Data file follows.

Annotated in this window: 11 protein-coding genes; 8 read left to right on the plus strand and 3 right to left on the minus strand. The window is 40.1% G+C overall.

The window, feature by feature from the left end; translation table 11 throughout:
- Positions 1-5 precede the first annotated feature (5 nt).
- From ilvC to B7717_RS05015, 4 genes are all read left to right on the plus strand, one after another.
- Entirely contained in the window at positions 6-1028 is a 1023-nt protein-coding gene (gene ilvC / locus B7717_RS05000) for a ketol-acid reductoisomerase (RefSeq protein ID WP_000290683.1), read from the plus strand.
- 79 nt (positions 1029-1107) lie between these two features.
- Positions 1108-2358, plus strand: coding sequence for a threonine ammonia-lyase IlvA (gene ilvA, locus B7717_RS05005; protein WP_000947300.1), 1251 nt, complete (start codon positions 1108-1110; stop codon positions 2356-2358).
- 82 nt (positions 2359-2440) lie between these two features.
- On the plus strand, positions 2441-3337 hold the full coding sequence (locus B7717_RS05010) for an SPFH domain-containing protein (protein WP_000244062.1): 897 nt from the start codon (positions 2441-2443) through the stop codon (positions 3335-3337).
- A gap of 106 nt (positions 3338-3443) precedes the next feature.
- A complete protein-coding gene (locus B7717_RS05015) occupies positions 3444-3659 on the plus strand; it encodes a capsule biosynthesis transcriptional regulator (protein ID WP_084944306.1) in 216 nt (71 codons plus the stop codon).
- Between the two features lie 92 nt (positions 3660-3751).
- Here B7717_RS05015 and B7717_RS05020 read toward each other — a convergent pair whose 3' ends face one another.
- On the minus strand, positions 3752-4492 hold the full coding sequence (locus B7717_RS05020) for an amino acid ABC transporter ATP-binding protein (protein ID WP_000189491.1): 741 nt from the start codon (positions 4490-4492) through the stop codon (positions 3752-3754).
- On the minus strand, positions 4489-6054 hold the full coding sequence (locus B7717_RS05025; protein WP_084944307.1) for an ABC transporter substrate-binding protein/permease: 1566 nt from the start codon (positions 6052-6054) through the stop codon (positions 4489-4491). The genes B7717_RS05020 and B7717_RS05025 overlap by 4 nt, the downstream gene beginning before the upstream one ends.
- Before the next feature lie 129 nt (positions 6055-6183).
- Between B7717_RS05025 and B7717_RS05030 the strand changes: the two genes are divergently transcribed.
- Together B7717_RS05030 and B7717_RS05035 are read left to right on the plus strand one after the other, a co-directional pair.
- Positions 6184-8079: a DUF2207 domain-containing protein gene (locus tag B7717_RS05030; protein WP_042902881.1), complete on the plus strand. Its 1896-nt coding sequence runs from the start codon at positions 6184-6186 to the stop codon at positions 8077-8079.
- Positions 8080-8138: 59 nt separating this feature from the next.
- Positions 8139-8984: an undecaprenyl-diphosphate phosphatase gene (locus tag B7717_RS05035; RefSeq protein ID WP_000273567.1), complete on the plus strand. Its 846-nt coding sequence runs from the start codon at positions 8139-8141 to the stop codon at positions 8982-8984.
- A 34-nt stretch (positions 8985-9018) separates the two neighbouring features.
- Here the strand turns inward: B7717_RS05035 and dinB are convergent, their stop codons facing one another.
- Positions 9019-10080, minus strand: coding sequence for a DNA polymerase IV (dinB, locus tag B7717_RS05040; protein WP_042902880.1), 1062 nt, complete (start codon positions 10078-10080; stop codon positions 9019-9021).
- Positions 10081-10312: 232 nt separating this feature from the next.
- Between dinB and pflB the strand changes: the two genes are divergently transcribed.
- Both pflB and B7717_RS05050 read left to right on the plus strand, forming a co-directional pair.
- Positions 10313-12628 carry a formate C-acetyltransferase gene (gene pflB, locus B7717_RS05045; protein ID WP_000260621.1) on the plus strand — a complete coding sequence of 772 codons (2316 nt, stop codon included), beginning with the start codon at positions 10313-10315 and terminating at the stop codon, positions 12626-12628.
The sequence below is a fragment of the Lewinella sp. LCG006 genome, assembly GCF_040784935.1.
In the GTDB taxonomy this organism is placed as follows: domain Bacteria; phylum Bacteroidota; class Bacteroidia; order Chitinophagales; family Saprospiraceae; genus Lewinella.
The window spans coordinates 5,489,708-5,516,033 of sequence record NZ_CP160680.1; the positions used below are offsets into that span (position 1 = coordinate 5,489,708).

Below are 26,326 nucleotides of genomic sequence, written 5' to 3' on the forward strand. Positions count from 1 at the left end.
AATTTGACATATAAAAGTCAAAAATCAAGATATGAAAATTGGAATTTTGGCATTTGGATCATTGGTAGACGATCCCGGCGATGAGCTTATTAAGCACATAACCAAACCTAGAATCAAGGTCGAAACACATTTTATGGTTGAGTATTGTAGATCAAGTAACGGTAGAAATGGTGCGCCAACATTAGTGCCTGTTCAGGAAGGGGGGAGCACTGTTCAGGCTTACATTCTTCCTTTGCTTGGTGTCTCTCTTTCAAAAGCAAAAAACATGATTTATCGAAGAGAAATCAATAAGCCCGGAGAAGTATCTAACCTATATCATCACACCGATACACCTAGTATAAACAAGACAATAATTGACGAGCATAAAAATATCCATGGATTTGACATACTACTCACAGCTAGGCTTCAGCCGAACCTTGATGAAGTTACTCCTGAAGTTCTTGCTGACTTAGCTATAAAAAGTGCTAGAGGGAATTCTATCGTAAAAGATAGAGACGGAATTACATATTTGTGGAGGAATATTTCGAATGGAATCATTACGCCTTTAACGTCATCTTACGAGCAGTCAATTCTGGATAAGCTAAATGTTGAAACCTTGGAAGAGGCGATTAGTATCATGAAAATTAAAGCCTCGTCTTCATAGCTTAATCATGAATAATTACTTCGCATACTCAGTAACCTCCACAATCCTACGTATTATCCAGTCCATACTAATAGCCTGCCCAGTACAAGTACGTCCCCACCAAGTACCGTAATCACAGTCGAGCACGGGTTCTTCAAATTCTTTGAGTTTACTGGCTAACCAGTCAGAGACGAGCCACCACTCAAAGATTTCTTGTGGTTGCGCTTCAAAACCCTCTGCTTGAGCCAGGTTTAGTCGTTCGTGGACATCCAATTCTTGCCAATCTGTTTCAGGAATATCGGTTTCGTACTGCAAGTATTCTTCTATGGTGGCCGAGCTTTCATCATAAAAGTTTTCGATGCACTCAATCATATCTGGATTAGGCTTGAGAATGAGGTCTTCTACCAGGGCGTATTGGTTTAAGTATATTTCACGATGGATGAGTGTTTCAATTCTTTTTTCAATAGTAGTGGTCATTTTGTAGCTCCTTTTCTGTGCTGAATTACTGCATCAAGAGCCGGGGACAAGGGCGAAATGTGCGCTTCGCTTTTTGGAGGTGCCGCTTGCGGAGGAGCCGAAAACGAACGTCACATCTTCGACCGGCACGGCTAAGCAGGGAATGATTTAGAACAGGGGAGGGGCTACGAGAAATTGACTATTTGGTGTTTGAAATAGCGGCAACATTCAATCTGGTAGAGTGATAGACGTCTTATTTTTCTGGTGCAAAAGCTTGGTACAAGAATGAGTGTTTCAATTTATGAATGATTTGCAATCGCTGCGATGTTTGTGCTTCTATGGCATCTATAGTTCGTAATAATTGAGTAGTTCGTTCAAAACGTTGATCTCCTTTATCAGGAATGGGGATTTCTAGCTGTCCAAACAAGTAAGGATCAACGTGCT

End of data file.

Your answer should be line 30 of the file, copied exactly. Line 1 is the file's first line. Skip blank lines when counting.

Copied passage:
In the GTDB taxonomy this organism is placed as follows: domain Bacteria; phylum Bacteroidota; class Bacteroidia; order Chitinophagales; family Saprospiraceae; genus Lewinella.